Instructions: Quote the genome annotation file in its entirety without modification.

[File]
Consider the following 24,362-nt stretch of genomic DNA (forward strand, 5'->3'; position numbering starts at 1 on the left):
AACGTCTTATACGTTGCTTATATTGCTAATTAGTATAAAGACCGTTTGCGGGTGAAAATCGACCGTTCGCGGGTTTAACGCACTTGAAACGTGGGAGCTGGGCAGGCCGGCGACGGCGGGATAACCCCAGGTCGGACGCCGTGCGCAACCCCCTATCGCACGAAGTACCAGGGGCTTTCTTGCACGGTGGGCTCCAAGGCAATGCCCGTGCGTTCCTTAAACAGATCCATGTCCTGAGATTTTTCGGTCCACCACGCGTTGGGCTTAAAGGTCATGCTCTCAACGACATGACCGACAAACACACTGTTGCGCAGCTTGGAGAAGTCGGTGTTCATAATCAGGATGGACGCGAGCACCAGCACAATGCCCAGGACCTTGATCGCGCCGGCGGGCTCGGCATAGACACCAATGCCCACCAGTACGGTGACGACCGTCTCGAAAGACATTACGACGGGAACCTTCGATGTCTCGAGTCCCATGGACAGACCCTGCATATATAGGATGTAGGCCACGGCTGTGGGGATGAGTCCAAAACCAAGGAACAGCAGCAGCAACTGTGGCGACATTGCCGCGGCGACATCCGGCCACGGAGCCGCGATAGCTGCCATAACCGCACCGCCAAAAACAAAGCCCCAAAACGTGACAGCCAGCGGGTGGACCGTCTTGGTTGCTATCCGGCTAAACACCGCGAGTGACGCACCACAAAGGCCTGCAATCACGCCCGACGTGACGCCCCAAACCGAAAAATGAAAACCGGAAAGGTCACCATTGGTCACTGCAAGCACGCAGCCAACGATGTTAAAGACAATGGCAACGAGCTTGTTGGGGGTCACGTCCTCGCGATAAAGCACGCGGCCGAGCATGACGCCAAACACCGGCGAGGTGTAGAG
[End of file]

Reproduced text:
Consider the following 24,362-nt stretch of genomic DNA (forward strand, 5'->3'; position numbering starts at 1 on the left):
AACGTCTTATACGTTGCTTATATTGCTAATTAGTATAAAGACCGTTTGCGGGTGAAAATCGACCGTTCGCGGGTTTAACGCACTTGAAACGTGGGAGCTGGGCAGGCCGGCGACGGCGGGATAACCCCAGGTCGGACGCCGTGCGCAACCCCCTATCGCACGAAGTACCAGGGGCTTTCTTGCACGGTGGGCTCCAAGGCAATGCCCGTGCGTTCCTTAAACAGATCCATGTCCTGAGATTTTTCGGTCCACCACGCGTTGGGCTTAAAGGTCATGCTCTCAACGACATGACCGACAAACACACTGTTGCGCAGCTTGGAGAAGTCGGTGTTCATAATCAGGATGGACGCGAGCACCAGCACAATGCCCAGGACCTTGATCGCGCCGGCGGGCTCGGCATAGACACCAATGCCCACCAGTACGGTGACGACCGTCTCGAAAGACATTACGACGGGAACCTTCGATGTCTCGAGTCCCATGGACAGACCCTGCATATATAGGATGTAGGCCACGGCTGTGGGGATGAGTCCAAAACCAAGGAACAGCAGCAGCAACTGTGGCGACATTGCCGCGGCGACATCCGGCCACGGAGCCGCGATAGCTGCCATAACCGCACCGCCAAAAACAAAGCCCCAAAACGTGACAGCCAGCGGGTGGACCGTCTTGGTTGCTATCCGGCTAAACACCGCGAGTGACGCACCACAAAGGCCTGCAATCACGCCCGACGTGACGCCCCAAACCGAAAAATGAAAACCGGAAAGGTCACCATTGGTCACTGCAAGCACGCAGCCAACGATGTTAAAGACAATGGCAACGAGCTTGTTGGGGGTCACGTCCTCGCGATAAAGCACGCGGCCGAGCATGACGCCAAACACCGGCGAGGTGTAGAG